Cairn Energy sells Gauri crude oil in the open market

Vol 9, PW 24 (23 Mar 06) People & Policy
     

Cairn Energy has become the first company in India to be permitted to sell crude oil from one of its fields on the open market and not to a state-owned refiner.

Under the terms of Indian PSCs, locally produced crude is usually sold to a state-owned refiner nominated by the oil ministry. That is, if the state-owned refiner wants to buy it, which in the case of oil from the Cairn-operated Gauri gasfield in Gujarat, it doesnt.

Gauri is primarily a gas-rich field and lies within the offshore shallow water pre-NELP block CB-OS/2. In August 2003, while drilling gas development well GA-3, Cairn struck a small oil pool, which was subsequently found to be economically viable to develop.

Since November 2005 it has been producing between 3000 b/d and 4000 b/d oil from the field. We will produce crude for as long as possible, a Cairn source tells us.

When Cairn first submitted its development plan for Gauri oil, the oil ministry nominated IOC to receive the crude. But IOC showed little enthusiasm and neglected to give an acceptance letter, delaying field development.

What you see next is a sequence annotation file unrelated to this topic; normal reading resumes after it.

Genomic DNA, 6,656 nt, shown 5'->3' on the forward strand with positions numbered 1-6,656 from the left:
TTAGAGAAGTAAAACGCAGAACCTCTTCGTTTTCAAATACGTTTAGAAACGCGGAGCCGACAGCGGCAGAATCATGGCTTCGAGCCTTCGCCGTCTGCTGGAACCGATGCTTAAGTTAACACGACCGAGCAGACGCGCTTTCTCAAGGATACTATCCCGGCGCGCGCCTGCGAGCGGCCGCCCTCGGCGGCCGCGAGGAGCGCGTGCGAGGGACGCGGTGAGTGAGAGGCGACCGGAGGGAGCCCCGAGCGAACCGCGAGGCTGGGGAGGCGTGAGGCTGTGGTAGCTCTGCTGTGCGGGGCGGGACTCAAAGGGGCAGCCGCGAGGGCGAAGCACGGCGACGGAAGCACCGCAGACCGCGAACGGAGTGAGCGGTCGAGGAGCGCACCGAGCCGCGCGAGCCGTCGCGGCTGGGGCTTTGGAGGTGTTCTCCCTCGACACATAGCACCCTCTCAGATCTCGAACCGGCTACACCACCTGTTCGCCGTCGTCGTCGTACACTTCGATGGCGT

After much correspondence, IOC offered a price but dithered in taking delivery. Impatient, the ministry tired of waiting and allowed Cairn to sell the oil on the open market.

Gauri oil is crude co-mingled with naphtha, says a source. IOC was unwilling to collect it from the downstream flange.

Solvents and paint manufacturing industries are now purchasing Gauri crude. Says a ministry source: IOC found it uneconomical to buy Gauri crude given the storage and transportation costs.

Still, the ministry has laid down a condition that Cairns net realisation from sales in the open market cannot be lower than what IOC would have offered. Cairn has not given up attempts to sell the crude to IOC.

Cairn plans to lay a pipeline to transport Gauri crude to an ONGC gathering station for onward despatch to (IOCs) Koyali refinery, says a source. This is the most economical way to despatch the crude.